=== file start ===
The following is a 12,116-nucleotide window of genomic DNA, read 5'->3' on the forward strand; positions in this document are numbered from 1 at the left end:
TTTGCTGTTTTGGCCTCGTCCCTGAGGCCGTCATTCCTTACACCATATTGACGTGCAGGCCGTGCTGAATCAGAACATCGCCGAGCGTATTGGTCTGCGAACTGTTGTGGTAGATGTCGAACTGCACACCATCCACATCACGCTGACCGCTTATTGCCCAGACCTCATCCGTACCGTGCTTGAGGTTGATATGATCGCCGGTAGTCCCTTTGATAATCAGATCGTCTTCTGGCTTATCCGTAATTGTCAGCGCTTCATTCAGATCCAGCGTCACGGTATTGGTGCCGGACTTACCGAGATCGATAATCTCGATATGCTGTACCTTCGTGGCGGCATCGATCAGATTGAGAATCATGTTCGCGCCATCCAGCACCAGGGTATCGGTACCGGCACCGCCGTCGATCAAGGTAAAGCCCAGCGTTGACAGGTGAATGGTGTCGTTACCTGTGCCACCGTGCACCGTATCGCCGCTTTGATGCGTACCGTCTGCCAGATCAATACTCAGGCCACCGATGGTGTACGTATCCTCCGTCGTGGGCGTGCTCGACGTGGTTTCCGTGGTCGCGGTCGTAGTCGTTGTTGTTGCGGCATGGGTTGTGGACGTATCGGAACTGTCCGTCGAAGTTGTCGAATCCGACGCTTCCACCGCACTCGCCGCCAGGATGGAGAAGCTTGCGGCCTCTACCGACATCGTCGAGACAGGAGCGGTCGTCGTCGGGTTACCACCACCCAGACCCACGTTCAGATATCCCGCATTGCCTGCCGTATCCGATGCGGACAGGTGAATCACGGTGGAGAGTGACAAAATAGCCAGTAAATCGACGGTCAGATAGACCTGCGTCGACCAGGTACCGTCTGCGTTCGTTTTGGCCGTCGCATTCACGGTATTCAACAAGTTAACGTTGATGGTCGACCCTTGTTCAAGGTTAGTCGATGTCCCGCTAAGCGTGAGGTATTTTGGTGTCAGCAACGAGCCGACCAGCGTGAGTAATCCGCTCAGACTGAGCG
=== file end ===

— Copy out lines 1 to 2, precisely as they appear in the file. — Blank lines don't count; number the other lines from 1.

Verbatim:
The following is a 12,116-nucleotide window of genomic DNA, read 5'->3' on the forward strand; positions in this document are numbered from 1 at the left end:
TTTGCTGTTTTGGCCTCGTCCCTGAGGCCGTCATTCCTTACACCATATTGACGTGCAGGCCGTGCTGAATCAGAACATCGCCGAGCGTATTGGTCTGCGAACTGTTGTGGTAGATGTCGAACTGCACACCATCCACATCACGCTGACCGCTTATTGCCCAGACCTCATCCGTACCGTGCTTGAGGTTGATATGATCGCCGGTAGTCCCTTTGATAATCAGATCGTCTTCTGGCTTATCCGTAATTGTCAGCGCTTCATTCAGATCCAGCGTCACGGTATTGGTGCCGGACTTACCGAGATCGATAATCTCGATATGCTGTACCTTCGTGGCGGCATCGATCAGATTGAGAATCATGTTCGCGCCATCCAGCACCAGGGTATCGGTACCGGCACCGCCGTCGATCAAGGTAAAGCCCAGCGTTGACAGGTGAATGGTGTCGTTACCTGTGCCACCGTGCACCGTATCGCCGCTTTGATGCGTACCGTCTGCCAGATCAATACTCAGGCCACCGATGGTGTACGTATCCTCCGTCGTGGGCGTGCTCGACGTGGTTTCCGTGGTCGCGGTCGTAGTCGTTGTTGTTGCGGCATGGGTTGTGGACGTATCGGAACTGTCCGTCGAAGTTGTCGAATCCGACGCTTCCACCGCACTCGCCGCCAGGATGGAGAAGCTTGCGGCCTCTACCGACATCGTCGAGACAGGAGCGGTCGTCGTCGGGTTACCACCACCCAGACCCACGTTCAGATATCCCGCATTGCCTGCCGTATCCGATGCGGACAGGTGAATCACGGTGGAGAGTGACAAAATAGCCAGTAAATCGACGGTCAGATAGACCTGCGTCGACCAGGTACCGTCTGCGTTCGTTTTGGCCGTCGCATTCACGGTATTCAACAAGTTAACGTTGATGGTCGACCCTTGTTCAAGGTTAGTCGATGTCCCGCTAAGCGTGAGGTATTTTGGTGTCAGCAACGAGCCGACCAGCGTGAGTAATCCGCTCAGACTGAGCG